A black hole is an invisible mass with a gravity pull so strong that light cannot escape. Black holes are stars that have burned out or compressed. The pull is strong due to the compactness of the mass. Black holes vary from one atom in size to the size of more than 4 million of the Earth's Sun.
Purchase two foam board sheets or black signboards 11 inches by 17 inches, one strong cylindrical magnet, a magnetic marble and a tray or towel. Cut four to six holes in the board the same size as the cylindrical magnet. Place the magnet in one of the holes and place a piece of tape over the hole to secure it. Cover the foam board with the second piece of board so that the surface appears uniform. Place the tray or towel underneath the board to contain the marble. A black hole’s gravity is dependent on the mass and distance from the object. Black holes have strong gravitational fields; however, objects must be within hundreds of miles to be affected. The magnetic marble represents a piece of space matter which will orbit the black hole if it gets too close.
Gravitional Pull -- Experiment
Roll the marble over the foam board. When it approaches the hidden magnet or black hole, its path will change. The magnet represents the pull of gravity, but note gravity is a much weaker force than magnetic pull, and only becomes discernible with planet-sized or larger objects. Depending on how close the marble comes to the hidden magnet, you will notice different outcomes.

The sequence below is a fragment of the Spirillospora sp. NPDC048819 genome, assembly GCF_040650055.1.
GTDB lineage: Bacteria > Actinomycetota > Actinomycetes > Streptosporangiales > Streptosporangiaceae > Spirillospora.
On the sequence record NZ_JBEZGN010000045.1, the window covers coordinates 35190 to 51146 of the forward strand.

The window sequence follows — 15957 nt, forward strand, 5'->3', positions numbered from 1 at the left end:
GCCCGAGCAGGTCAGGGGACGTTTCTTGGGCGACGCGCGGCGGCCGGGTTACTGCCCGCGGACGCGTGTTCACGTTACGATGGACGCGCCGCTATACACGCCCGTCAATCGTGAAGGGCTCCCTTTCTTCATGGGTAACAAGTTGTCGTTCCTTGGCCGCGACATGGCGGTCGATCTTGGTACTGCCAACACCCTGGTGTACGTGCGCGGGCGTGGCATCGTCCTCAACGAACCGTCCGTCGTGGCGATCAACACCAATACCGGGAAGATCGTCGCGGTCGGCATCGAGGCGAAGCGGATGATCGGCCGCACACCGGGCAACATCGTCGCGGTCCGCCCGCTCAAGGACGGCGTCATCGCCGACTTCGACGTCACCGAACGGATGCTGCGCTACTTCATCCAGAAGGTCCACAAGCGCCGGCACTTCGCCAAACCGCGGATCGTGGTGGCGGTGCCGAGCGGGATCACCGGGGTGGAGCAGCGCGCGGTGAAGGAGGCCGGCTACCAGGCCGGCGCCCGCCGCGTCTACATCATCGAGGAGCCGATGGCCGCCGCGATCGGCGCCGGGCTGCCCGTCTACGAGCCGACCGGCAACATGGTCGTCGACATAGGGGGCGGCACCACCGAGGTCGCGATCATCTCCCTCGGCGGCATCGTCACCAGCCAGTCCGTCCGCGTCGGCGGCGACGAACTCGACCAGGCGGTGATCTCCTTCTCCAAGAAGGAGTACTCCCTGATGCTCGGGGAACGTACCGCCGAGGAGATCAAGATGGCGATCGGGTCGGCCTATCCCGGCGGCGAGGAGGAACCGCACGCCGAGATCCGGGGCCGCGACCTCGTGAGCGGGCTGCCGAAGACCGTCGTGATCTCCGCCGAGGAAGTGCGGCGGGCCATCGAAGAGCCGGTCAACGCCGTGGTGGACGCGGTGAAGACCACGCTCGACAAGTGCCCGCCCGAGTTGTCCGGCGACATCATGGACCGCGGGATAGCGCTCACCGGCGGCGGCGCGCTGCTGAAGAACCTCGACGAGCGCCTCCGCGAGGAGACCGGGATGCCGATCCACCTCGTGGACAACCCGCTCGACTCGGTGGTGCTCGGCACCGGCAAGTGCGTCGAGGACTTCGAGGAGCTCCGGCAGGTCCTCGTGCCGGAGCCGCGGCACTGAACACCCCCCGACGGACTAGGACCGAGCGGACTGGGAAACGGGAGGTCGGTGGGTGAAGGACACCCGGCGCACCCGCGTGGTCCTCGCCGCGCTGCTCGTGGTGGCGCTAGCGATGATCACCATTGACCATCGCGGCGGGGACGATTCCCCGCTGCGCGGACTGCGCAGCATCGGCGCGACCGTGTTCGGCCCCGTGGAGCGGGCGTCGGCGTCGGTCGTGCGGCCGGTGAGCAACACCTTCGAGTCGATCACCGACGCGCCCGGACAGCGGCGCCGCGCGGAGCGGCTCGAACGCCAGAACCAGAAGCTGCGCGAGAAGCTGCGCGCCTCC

Simulating a Black Hole -- Preparation
Stars constantly battle the effects of fusion, pressure and gravity. Large amounts of mass enable a star to collapse a body into a point. Gravity will eventually overwhelm the star and the end state of a star’s collapse is determined by the original mass of the star. This experiment explores the end state for a star. Gather several balloons, three, 12-inch to 14-inch sheets of aluminum foil per balloon, a sharp object, and earplugs or ear muffs.
Simulation -- Experiment
Blow up the balloons and tie off the ends. Cover the balloons with at least two layers of aluminum foil. These balloons represent stars. Push on the surface of the covered balloons with your hands. The stars will not collapse because the outward force generated by fusion within the star balances the gravity inward. When a star runs out of core fuel, it may collapse. Put on ear protection and pop the balloons to remove the air pressure inside. Ensure the foil retains its shape. The star has run out of fuel in its core, and fusion no longer generates enough heat and pressure to prevent collapse. Collapse the balloon star with your hands. The "gravity pull" represented by your hands collapses the star and creates a black hole.